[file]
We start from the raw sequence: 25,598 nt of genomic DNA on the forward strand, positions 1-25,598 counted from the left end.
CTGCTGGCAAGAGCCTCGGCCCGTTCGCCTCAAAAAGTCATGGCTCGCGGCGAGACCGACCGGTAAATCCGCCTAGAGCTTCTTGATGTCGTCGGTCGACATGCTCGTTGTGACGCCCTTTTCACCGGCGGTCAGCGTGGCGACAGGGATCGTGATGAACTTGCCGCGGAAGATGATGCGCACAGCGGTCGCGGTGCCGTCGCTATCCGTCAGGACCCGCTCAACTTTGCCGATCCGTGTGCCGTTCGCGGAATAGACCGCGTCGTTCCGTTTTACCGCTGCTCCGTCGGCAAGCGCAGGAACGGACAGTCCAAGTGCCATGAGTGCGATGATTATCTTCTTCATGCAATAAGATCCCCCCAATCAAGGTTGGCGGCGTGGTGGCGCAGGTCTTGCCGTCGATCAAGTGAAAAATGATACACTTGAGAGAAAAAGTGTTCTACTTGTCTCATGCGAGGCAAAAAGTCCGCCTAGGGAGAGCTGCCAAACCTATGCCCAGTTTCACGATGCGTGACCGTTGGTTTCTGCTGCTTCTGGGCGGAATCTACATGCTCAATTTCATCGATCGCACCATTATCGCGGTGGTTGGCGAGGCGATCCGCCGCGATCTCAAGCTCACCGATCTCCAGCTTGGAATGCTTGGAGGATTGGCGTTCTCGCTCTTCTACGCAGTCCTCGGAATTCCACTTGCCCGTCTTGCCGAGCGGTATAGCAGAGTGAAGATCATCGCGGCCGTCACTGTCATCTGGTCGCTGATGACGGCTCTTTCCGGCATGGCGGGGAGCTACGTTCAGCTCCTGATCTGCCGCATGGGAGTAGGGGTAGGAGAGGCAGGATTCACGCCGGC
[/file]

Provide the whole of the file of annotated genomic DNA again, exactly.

We start from the raw sequence: 25,598 nt of genomic DNA on the forward strand, positions 1-25,598 counted from the left end.
CTGCTGGCAAGAGCCTCGGCCCGTTCGCCTCAAAAAGTCATGGCTCGCGGCGAGACCGACCGGTAAATCCGCCTAGAGCTTCTTGATGTCGTCGGTCGACATGCTCGTTGTGACGCCCTTTTCACCGGCGGTCAGCGTGGCGACAGGGATCGTGATGAACTTGCCGCGGAAGATGATGCGCACAGCGGTCGCGGTGCCGTCGCTATCCGTCAGGACCCGCTCAACTTTGCCGATCCGTGTGCCGTTCGCGGAATAGACCGCGTCGTTCCGTTTTACCGCTGCTCCGTCGGCAAGCGCAGGAACGGACAGTCCAAGTGCCATGAGTGCGATGATTATCTTCTTCATGCAATAAGATCCCCCCAATCAAGGTTGGCGGCGTGGTGGCGCAGGTCTTGCCGTCGATCAAGTGAAAAATGATACACTTGAGAGAAAAAGTGTTCTACTTGTCTCATGCGAGGCAAAAAGTCCGCCTAGGGAGAGCTGCCAAACCTATGCCCAGTTTCACGATGCGTGACCGTTGGTTTCTGCTGCTTCTGGGCGGAATCTACATGCTCAATTTCATCGATCGCACCATTATCGCGGTGGTTGGCGAGGCGATCCGCCGCGATCTCAAGCTCACCGATCTCCAGCTTGGAATGCTTGGAGGATTGGCGTTCTCGCTCTTCTACGCAGTCCTCGGAATTCCACTTGCCCGTCTTGCCGAGCGGTATAGCAGAGTGAAGATCATCGCGGCCGTCACTGTCATCTGGTCGCTGATGACGGCTCTTTCCGGCATGGCGGGGAGCTACGTTCAGCTCCTGATCTGCCGCATGGGAGTAGGGGTAGGAGAGGCAGGATTCACGCCGGC